Effect of Gender and Defensive Opponent on the Biomechanics of Sidestep Cutting


Medicine & Science in Sports & Exercise:

MCLEAN, S. G., S. W. LIPFERT, and A. J. VAN DEN BOGERT. Effect of Gender and Defensive Opponent on the Biomechanics of Sidestep Cutting. Med. Sci. Sports Exerc., Vol. 36, No. 6, pp. 1008–1016, 2004.

Purpose: Anterior cruciate ligament (ACL) injuries often occur in women during cutting maneuvers to evade a defensive player. Gender differences in knee kinematics have been observed, but it is not known to what extent these are linked to abnormal neuromuscular control elsewhere in the kinetic chain. Responses to defense players, which may be gender-dependent, have not been included in previous studies. This study determined the effects of gender and defense player on entire lower extremity biomechanics during sidestepping.

Methods: Eight male and eight female subjects performed sidestep cuts with and without a static defensive opponent while 3D motion and ground reaction force data were recorded. Peak values of eight selected motion and force variables were, as well as their between-trial variabilities, submitted to a two-way (defense × gender) ANOVA. A Bonferroni-corrected alpha level of 0.003 denoted statistical significance.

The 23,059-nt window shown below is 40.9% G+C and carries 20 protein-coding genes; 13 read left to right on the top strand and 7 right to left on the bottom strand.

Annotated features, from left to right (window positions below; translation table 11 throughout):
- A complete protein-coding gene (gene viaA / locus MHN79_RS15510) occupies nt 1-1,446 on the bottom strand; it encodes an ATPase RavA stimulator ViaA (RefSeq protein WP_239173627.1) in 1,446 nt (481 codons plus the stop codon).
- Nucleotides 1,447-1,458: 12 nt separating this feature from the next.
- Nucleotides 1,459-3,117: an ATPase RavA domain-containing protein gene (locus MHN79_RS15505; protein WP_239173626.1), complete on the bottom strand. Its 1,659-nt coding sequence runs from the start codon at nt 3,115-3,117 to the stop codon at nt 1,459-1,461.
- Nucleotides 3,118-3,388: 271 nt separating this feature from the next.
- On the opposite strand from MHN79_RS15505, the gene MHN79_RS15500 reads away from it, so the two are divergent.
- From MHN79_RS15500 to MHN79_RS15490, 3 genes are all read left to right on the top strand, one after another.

Results: Females had less hip and knee flexion, hip and knee internal rotation, and hip abduction. Females had higher knee valgus and foot pronation angles, and increased variability in knee valgus and internal rotation. Increased medial ground reaction forces and flexion and abduction in the hip and knee occurred with the defensive player for both genders.

Conclusions: A simulated defense player causes increased lower limb movements and forces, and should be a useful addition to laboratory protocols for sidestepping. Gender differences in the joint kinematics suggest that increased knee valgus may contribute to ACL injury risk in women, and that the hip and ankle may play an important role in controlling knee valgus during sidestepping. Consideration of the entire lower extremity contributes to an understanding of injury mechanisms and may lead to better training programs for injury prevention.

Author Information

Department of Biomedical Engineering, The Cleveland Clinic Foundation, Cleveland, OH

Address for correspondence: Scott McLean, Ph.D., Department of Biomedical Engineering (ND-20), The Cleveland Clinic Foundation, 9500 Euclid Ave, Cleveland, OH 44195; E-mail: mcleans@bme.ri.ccf.org.

Submitted for publication August 2003.

Accepted for publication February 2004.

©2004The American College of Sports Medicine